This writing desk is stamped with the mark of Pierre Migeon II. Migeon never officially became a master craftsman, presumably because he was a Calvinist and guild regulations in Paris excluded Protestants. Regardless, he was a favorite of Madame de Pompadour, the influential mistress of Louis XV. Migeon was a marchand-ébéniste or "merchant-cabinetmaker," meaning he not only designed and built his own furniture but also acted as a dealer for other artisans. His stamp on this writing desk, therefore, proves only that he sold it and is not conclusive evidence that he made it.
Somewhat larger than most ladies' desks, this one has steel rods that support its opened lid as a writing surface. The interior has two tiers of drawers; the lower set is hidden beneath a sliding, false bottom to protect valuables and private papers.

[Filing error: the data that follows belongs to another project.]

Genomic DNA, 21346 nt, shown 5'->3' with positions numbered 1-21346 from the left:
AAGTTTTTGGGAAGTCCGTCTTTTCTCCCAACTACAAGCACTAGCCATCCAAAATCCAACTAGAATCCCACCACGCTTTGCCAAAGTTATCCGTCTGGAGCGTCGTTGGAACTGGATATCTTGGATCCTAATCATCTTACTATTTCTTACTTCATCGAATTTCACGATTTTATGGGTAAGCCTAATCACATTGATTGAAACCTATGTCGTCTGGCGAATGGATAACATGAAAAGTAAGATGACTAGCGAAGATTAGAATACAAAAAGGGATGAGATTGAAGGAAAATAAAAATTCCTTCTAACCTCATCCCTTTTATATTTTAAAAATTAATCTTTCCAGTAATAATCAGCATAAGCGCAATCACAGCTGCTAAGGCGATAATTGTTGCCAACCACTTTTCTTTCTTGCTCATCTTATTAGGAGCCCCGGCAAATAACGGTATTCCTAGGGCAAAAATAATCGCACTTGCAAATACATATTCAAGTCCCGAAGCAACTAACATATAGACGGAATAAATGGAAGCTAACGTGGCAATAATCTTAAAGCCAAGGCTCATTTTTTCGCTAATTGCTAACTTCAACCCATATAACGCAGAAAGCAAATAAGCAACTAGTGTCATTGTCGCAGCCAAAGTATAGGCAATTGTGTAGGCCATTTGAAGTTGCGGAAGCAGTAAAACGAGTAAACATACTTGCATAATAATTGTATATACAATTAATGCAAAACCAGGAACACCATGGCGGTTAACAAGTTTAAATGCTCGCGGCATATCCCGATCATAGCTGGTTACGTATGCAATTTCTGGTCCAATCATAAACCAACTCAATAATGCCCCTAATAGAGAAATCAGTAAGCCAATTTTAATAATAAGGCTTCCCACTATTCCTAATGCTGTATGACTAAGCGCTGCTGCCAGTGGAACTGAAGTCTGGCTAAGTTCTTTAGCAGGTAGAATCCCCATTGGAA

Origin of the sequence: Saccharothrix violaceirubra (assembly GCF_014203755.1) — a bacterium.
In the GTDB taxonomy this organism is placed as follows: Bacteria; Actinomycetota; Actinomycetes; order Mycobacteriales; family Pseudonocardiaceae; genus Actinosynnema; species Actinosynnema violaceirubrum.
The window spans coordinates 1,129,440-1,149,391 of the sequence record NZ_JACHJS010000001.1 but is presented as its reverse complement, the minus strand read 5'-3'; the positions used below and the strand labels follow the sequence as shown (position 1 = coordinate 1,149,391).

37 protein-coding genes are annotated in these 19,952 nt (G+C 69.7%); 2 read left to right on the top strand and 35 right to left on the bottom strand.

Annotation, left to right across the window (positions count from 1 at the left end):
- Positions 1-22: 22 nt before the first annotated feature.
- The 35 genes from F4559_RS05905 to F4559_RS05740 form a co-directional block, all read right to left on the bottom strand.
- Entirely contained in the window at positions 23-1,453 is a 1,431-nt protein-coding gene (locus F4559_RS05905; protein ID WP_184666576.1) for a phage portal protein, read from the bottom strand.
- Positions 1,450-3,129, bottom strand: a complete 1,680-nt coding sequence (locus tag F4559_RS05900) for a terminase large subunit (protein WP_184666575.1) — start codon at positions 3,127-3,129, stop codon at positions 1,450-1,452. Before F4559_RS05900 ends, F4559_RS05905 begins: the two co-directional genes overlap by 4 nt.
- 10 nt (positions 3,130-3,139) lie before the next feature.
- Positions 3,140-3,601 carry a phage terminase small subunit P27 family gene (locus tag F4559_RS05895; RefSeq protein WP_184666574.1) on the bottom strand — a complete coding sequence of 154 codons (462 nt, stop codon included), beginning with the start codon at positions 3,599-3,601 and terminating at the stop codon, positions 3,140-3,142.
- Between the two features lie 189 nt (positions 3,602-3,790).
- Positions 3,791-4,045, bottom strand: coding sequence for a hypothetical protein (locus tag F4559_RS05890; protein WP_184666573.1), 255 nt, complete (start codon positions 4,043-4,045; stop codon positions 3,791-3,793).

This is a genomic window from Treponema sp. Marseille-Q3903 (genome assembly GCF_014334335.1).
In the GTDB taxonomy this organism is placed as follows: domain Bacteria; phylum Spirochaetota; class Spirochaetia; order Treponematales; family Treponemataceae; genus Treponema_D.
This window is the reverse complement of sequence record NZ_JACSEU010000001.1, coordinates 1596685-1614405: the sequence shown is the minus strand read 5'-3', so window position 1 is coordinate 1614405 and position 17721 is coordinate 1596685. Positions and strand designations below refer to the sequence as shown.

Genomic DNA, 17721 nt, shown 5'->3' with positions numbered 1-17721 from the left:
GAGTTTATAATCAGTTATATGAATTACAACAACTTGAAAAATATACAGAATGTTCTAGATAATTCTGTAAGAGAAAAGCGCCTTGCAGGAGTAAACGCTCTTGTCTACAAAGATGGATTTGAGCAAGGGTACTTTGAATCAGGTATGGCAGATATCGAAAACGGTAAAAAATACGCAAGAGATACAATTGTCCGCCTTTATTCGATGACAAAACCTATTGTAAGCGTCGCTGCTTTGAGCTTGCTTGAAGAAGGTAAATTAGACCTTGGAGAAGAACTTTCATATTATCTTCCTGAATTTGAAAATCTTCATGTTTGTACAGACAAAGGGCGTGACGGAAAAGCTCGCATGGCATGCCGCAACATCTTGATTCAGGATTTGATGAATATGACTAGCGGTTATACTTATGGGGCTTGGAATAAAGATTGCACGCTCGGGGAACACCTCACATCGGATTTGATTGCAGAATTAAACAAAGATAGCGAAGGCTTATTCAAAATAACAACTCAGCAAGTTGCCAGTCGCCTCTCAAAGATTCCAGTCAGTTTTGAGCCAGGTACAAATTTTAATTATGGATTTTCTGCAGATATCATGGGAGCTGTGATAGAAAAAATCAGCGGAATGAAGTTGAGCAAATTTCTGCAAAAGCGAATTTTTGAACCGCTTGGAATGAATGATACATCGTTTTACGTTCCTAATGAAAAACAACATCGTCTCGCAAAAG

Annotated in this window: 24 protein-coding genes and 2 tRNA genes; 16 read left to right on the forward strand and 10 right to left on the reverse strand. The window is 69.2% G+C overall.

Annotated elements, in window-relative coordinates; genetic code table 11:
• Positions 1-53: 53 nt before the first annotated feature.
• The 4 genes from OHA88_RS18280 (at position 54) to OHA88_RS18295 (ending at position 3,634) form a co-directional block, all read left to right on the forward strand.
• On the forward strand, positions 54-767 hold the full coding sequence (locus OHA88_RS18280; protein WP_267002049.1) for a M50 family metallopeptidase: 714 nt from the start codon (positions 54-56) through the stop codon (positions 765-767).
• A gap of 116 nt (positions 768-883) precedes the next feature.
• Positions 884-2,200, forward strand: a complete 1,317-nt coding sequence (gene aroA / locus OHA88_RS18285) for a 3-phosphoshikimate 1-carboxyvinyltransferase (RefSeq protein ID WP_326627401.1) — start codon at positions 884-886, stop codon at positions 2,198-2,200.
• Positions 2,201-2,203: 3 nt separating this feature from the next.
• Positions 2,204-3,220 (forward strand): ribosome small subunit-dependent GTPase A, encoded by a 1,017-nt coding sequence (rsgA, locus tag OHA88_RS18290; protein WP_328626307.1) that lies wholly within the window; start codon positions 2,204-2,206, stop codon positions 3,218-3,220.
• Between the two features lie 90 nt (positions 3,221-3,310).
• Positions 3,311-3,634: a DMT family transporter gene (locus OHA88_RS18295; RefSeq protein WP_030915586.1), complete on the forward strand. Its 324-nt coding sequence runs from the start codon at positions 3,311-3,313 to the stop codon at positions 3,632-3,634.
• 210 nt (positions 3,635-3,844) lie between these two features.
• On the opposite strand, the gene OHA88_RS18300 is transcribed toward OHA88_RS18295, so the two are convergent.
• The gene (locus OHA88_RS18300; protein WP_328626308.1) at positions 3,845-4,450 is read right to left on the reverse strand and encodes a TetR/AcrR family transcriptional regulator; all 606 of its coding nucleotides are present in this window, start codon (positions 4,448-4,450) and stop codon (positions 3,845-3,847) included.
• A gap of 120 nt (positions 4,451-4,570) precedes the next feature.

Although an ébéniste is a cabinetmaker, the word originates with the use of ebony (ébène) to make veneers. By the eighteenth century, a wide range of exotic woods was used for this purpose. Here, pale tulip-wood veneers create fan shapes behind the dark scrolls of purple-wood. Arabesques of curling lobes and cusps like these were popular before floral patterns became more fashionable after the mid-eighteenth century. They relate cleverly to the curvilinear shapes of the desk itself.
ATTRIBUTED TO PIERRE MIGEON II
Lean-to Writing Desk
MATERIAL: Oak with various wood veneers and gilded bronze mounts
DIMENSIONS: 76.7 x 71.1 x 43.3 cm (30 3/16 x 28 1/4 x 17 1/16 in.)
COLLECTION: National Gallery of Art, Washington DC. Widener Collection
ACCESSION NUMBER: 1942.9.424